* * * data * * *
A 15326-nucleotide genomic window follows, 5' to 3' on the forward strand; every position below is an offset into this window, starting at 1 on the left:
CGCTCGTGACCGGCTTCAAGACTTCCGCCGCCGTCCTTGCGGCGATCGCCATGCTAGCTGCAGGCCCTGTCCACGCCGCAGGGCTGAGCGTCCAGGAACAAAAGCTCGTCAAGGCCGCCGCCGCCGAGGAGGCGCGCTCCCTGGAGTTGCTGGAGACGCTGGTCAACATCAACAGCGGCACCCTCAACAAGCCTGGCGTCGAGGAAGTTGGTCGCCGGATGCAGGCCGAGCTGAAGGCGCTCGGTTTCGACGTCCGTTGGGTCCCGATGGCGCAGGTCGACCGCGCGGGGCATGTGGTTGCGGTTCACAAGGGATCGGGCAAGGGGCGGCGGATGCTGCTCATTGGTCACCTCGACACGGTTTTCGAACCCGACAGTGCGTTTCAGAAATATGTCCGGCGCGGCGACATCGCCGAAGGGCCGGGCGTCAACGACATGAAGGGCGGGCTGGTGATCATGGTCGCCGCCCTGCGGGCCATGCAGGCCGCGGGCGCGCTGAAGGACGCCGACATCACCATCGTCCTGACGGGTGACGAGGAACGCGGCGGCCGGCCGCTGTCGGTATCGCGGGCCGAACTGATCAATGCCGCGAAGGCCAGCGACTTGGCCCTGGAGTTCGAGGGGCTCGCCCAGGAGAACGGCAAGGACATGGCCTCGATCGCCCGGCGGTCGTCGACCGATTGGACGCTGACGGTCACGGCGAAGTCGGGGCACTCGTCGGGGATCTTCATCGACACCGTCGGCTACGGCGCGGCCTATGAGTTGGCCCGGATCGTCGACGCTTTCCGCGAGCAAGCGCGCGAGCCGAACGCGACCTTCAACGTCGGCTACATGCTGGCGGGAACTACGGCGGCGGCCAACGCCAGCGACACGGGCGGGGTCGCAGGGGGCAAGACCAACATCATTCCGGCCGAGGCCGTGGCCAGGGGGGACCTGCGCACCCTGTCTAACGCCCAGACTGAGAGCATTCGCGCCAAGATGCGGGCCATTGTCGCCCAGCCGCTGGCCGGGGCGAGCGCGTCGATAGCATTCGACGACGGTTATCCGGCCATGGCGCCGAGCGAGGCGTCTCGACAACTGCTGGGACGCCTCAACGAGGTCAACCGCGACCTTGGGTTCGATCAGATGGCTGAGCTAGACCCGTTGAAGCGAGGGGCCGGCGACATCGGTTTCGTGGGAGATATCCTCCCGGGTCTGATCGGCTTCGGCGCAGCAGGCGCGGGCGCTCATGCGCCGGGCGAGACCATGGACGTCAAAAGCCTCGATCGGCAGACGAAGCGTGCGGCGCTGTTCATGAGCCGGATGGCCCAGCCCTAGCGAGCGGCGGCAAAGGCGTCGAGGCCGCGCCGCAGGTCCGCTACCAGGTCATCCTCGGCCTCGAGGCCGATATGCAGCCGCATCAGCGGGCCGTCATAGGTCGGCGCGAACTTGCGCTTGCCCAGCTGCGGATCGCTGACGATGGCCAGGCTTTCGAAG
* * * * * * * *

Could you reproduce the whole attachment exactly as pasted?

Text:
A 15326-nucleotide genomic window follows, 5' to 3' on the forward strand; every position below is an offset into this window, starting at 1 on the left:
CGCTCGTGACCGGCTTCAAGACTTCCGCCGCCGTCCTTGCGGCGATCGCCATGCTAGCTGCAGGCCCTGTCCACGCCGCAGGGCTGAGCGTCCAGGAACAAAAGCTCGTCAAGGCCGCCGCCGCCGAGGAGGCGCGCTCCCTGGAGTTGCTGGAGACGCTGGTCAACATCAACAGCGGCACCCTCAACAAGCCTGGCGTCGAGGAAGTTGGTCGCCGGATGCAGGCCGAGCTGAAGGCGCTCGGTTTCGACGTCCGTTGGGTCCCGATGGCGCAGGTCGACCGCGCGGGGCATGTGGTTGCGGTTCACAAGGGATCGGGCAAGGGGCGGCGGATGCTGCTCATTGGTCACCTCGACACGGTTTTCGAACCCGACAGTGCGTTTCAGAAATATGTCCGGCGCGGCGACATCGCCGAAGGGCCGGGCGTCAACGACATGAAGGGCGGGCTGGTGATCATGGTCGCCGCCCTGCGGGCCATGCAGGCCGCGGGCGCGCTGAAGGACGCCGACATCACCATCGTCCTGACGGGTGACGAGGAACGCGGCGGCCGGCCGCTGTCGGTATCGCGGGCCGAACTGATCAATGCCGCGAAGGCCAGCGACTTGGCCCTGGAGTTCGAGGGGCTCGCCCAGGAGAACGGCAAGGACATGGCCTCGATCGCCCGGCGGTCGTCGACCGATTGGACGCTGACGGTCACGGCGAAGTCGGGGCACTCGTCGGGGATCTTCATCGACACCGTCGGCTACGGCGCGGCCTATGAGTTGGCCCGGATCGTCGACGCTTTCCGCGAGCAAGCGCGCGAGCCGAACGCGACCTTCAACGTCGGCTACATGCTGGCGGGAACTACGGCGGCGGCCAACGCCAGCGACACGGGCGGGGTCGCAGGGGGCAAGACCAACATCATTCCGGCCGAGGCCGTGGCCAGGGGGGACCTGCGCACCCTGTCTAACGCCCAGACTGAGAGCATTCGCGCCAAGATGCGGGCCATTGTCGCCCAGCCGCTGGCCGGGGCGAGCGCGTCGATAGCATTCGACGACGGTTATCCGGCCATGGCGCCGAGCGAGGCGTCTCGACAACTGCTGGGACGCCTCAACGAGGTCAACCGCGACCTTGGGTTCGATCAGATGGCTGAGCTAGACCCGTTGAAGCGAGGGGCCGGCGACATCGGTTTCGTGGGAGATATCCTCCCGGGTCTGATCGGCTTCGGCGCAGCAGGCGCGGGCGCTCATGCGCCGGGCGAGACCATGGACGTCAAAAGCCTCGATCGGCAGACGAAGCGTGCGGCGCTGTTCATGAGCCGGATGGCCCAGCCCTAGCGAGCGGCGGCAAAGGCGTCGAGGCCGCGCCGCAGGTCCGCTACCAGGTCATCCTCGGCCTCGAGGCCGATATGCAGCCGCATCAGCGGGCCGTCATAGGTCGGCGCGAACTTGCGCTTGCCCAGCTGCGGATCGCTGACGATGGCCAGGCTTTCGAAG